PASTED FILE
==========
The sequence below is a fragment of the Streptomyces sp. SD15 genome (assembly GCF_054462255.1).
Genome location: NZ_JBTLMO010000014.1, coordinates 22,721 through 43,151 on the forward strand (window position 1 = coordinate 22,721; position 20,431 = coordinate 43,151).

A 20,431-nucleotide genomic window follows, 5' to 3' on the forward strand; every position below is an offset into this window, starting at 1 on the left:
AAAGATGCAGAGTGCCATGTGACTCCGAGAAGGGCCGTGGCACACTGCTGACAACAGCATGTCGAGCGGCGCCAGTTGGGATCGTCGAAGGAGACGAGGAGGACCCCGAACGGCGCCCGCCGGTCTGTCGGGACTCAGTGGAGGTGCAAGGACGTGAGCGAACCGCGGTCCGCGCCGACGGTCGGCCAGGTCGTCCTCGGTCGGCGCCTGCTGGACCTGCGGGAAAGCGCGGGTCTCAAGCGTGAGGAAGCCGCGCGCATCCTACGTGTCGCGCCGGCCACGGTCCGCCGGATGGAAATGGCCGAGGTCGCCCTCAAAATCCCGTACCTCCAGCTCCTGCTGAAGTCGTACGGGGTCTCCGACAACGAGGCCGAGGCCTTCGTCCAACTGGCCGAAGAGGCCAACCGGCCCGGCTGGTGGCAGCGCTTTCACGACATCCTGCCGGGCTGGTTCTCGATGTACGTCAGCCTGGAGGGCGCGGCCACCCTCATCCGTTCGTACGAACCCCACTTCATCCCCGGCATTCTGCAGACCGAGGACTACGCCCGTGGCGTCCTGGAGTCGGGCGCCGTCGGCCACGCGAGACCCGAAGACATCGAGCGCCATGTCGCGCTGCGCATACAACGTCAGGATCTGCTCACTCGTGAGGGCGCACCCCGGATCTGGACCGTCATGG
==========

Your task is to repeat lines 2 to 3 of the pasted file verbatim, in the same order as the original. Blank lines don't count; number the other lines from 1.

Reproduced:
Genome location: NZ_JBTLMO010000014.1, coordinates 22,721 through 43,151 on the forward strand (window position 1 = coordinate 22,721; position 20,431 = coordinate 43,151).

A 20,431-nucleotide genomic window follows, 5' to 3' on the forward strand; every position below is an offset into this window, starting at 1 on the left: